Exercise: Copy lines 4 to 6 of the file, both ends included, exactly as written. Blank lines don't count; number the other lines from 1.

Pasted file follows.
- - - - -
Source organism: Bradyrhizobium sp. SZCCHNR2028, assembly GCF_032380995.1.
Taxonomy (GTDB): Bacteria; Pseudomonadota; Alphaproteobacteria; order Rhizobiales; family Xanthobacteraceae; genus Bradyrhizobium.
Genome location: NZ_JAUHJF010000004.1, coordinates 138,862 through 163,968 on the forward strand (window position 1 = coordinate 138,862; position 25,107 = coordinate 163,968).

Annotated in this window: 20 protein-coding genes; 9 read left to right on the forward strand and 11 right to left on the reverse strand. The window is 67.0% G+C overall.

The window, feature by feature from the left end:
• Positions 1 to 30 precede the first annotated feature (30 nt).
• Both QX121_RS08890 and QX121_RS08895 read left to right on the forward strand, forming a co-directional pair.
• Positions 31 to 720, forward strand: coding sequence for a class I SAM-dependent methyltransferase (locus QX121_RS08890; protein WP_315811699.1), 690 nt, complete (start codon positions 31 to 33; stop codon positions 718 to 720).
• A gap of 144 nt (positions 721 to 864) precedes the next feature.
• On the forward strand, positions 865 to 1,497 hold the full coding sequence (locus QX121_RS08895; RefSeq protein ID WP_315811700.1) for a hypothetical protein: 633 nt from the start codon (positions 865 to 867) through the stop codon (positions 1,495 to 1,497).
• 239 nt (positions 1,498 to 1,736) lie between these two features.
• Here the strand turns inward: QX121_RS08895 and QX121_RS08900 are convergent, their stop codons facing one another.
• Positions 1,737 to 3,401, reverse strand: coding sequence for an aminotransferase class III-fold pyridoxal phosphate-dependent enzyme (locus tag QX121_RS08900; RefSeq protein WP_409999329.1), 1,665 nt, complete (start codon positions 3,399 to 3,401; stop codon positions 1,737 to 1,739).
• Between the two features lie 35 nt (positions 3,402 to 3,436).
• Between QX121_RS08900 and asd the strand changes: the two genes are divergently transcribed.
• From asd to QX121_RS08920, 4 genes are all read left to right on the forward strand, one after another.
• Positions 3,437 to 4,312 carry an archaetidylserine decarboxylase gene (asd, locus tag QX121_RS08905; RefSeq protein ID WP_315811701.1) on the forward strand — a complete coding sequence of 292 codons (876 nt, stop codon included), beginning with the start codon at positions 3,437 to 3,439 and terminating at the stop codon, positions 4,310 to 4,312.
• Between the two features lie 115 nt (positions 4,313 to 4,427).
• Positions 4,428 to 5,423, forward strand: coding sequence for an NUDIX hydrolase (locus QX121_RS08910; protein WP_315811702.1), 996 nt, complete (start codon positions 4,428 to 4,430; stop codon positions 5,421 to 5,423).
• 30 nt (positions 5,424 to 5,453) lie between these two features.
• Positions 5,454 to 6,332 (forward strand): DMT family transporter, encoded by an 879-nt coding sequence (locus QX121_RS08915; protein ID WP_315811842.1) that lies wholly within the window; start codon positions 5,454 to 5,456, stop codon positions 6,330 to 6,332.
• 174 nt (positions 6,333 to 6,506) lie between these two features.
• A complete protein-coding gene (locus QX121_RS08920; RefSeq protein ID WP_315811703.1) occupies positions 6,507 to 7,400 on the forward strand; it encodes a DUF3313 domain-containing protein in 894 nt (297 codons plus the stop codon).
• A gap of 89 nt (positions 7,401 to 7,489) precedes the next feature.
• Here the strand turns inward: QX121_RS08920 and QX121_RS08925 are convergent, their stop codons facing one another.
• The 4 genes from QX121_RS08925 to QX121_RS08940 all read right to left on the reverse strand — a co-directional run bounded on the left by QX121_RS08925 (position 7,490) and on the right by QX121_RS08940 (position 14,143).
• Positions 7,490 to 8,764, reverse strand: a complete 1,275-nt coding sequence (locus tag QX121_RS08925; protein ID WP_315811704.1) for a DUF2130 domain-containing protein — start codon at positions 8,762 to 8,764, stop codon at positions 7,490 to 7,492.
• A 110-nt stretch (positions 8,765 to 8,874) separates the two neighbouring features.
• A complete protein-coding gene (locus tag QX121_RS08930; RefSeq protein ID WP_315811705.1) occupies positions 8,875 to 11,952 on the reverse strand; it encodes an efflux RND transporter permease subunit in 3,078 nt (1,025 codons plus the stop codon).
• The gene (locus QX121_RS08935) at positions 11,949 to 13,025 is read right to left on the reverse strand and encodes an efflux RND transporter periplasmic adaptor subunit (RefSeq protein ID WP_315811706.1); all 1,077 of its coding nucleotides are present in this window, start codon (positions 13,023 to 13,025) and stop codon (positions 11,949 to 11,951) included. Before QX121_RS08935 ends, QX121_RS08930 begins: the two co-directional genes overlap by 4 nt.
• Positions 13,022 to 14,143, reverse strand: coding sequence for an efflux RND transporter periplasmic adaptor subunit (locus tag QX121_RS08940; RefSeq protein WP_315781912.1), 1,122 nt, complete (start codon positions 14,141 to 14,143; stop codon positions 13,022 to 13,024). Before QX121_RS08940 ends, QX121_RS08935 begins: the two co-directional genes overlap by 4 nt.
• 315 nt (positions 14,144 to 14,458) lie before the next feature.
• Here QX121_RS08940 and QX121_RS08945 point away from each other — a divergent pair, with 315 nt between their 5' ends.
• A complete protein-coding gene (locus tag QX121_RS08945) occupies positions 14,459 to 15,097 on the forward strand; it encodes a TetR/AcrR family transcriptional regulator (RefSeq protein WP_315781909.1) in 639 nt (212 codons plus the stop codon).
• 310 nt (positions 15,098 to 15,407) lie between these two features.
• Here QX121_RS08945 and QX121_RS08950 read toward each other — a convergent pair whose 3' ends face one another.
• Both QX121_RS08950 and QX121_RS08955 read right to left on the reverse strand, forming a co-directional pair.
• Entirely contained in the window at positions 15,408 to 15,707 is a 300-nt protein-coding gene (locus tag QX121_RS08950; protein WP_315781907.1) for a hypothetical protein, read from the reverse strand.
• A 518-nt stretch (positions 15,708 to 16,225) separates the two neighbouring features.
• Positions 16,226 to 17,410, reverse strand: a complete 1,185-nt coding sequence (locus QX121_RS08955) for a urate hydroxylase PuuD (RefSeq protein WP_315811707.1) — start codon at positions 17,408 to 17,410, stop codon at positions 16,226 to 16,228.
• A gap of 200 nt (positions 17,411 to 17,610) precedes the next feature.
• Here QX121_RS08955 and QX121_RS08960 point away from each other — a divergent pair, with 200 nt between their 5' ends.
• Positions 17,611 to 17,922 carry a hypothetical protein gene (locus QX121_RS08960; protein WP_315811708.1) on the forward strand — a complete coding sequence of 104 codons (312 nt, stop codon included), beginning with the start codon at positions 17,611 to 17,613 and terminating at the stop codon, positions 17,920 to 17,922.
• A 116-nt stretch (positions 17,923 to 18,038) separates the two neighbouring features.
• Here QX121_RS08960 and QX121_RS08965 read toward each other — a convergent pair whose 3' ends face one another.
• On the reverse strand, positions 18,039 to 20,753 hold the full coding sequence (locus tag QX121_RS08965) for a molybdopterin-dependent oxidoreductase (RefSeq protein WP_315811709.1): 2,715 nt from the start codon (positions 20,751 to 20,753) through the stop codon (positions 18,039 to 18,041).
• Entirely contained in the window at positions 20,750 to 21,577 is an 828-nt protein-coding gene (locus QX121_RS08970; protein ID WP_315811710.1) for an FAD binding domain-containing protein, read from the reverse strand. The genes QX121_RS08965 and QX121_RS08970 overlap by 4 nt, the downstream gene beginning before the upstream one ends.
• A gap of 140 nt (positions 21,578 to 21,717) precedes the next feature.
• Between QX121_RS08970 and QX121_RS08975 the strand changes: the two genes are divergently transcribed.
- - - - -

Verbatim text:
Annotated in this window: 20 protein-coding genes; 9 read left to right on the forward strand and 11 right to left on the reverse strand. The window is 67.0% G+C overall.

The window, feature by feature from the left end:
• Positions 1 to 30 precede the first annotated feature (30 nt).